Thought Leaders; A closer look for the curious

Welcome to Thought Leaders; A closer look for the curious.  A new podcast and features series on thought leaders in IT Sligo, special guest speakers and leaders of industry. 

Podcast Episodes:

Episode 1: The Accidental Scientist 

Episode 2: Saving the Historic Huts of Early Polar Explorers

Episode 3: Dr Philip White – CUA Conference 2020 

Episode 4: The Science of Motivation

Episode 5: The Emotographic Iceberg: Modelling Deep Emotional Affect

Thought Leaders

Episode 1: The Accidental Scientist 

The series starts with “The Accidental Scientist”, an interview with IT Sligo’s Prof Suresh Pillai. Suresh is the lead inventor in two granted US patents and one UK patent. He is an editor for the journal Environmental Science and Pollution Research, and editorial board member of the journals Applied Catalysis B and the Chemical Engineering Journal.

Suresh is also a recipient of the “2019 Boyle-Higgins Award” and the “Industrial Technologies Award 2011” for his accomplishments.  At present he is working on several projects including the delivery of a clean water solution in rural India, tackling MRSA through nano-technology and finding solutions to make batteries last longer.

Listen to the podcast here.

Episode 2: Saving the Historic Huts of Early Polar Explorers

Our second episode is “Saving the Historic Huts of Early Polar Explorers” with IT Sligo PhD research student, Stefanie White.  Stefanie is currently researching how we can protect historical monuments along the Wild Atlantic Way.  Stefanie has extensive experience around the world in conservation work and spent two winters at Scott base, the New Zealand research base in Antarctica, and one year in New Zealand, working for The Antarctic Heritage Trust[1], a New Zealand based-charity, responsible for the conservation of the historic huts as used by such historic explorers as Robert Falcon Scott.

Listen to her fascinating story of surviving temperatures of -49c in a research lab situated in the most isolated place on earth.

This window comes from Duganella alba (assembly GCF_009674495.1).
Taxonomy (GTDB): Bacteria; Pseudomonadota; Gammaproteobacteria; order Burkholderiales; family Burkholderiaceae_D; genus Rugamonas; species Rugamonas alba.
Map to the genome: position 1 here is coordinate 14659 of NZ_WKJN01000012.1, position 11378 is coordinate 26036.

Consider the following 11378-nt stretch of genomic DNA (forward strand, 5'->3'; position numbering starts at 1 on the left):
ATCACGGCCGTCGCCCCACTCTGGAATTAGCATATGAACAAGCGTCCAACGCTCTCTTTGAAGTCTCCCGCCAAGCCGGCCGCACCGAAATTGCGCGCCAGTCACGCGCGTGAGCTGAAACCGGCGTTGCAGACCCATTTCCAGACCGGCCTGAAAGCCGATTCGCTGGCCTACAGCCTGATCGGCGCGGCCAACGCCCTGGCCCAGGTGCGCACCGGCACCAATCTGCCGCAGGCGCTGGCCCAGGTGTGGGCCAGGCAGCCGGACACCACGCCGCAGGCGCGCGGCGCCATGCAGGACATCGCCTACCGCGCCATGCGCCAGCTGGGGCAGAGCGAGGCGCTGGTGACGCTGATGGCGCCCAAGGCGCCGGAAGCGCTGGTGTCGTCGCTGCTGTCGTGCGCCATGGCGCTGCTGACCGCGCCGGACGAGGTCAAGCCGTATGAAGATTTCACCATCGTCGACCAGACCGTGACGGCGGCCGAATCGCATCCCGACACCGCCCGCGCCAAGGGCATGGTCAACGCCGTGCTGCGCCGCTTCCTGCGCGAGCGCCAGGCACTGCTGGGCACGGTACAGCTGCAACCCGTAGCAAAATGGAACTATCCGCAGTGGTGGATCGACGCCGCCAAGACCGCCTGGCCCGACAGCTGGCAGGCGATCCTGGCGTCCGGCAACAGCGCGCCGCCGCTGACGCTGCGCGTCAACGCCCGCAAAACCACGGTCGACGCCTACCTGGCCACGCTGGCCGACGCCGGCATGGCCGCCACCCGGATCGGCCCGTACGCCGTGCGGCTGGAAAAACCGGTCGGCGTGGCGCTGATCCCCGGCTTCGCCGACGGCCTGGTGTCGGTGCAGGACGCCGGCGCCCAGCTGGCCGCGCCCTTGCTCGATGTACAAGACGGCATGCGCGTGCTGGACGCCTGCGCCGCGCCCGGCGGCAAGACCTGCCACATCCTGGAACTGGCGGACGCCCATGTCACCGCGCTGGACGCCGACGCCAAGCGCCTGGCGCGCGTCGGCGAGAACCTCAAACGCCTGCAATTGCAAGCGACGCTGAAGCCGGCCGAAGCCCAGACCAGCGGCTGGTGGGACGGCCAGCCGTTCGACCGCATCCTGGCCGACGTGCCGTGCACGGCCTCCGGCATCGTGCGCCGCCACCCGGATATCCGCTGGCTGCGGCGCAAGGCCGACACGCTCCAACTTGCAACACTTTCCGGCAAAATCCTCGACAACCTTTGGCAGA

Listen to podcast here.

Stefanie carried out her conservation work with the  The Antarctic Heritage Trust.  For further information on their incredible work please visit the website below.

[1] https://nzaht.org/

Episode 3: Dr Philip White – CUA Conference 2020 

Listen to the podcast here.

In this special Thought Leaders Podcast we interview our colleague in GMIT, Dr. Phillip White as part of the 2020 CUA Conference in Sligo.
In this interview Dr White explores two areas of research with some startling findings:

1. Levels of Heavy Metals in Hair associated with Autism Symptoms among Juveniles
2. Rapid Analysis of cocaine on Bank notes using Mass Spectrometry

CUA Research Symposium 2020 16-17 2020

1. Levels of Heavy Metals in Hair associated with Autism Symptoms among Juveniles

It’s not yet known what causes autism and if genetics are responsible for the condition.
The research led by Dr Phillip White, chemistry and forensic science lecturer at Galway-Mayo Institute of Technology and his fellow environmental scientists, focused on the link between heavy metal levels and autism risk.
To determine how much heavy metals the children’s bodies contained, they used hair as a sample. Six different metals were tested.
The study revealed that children with ASD* had higher levels of lead, cadmium and cobalt, but the lower level of iron in their hair.
The study suggests that exposure to heavy metals may increase risk of autism.

*Autism spectrum disorder

2. Rapid Analysis of cocaine on Bank notes using Mass Spectrometry

Take out your wallet. Take out a bank note. You have a good chance of finding some level of cocaine on it.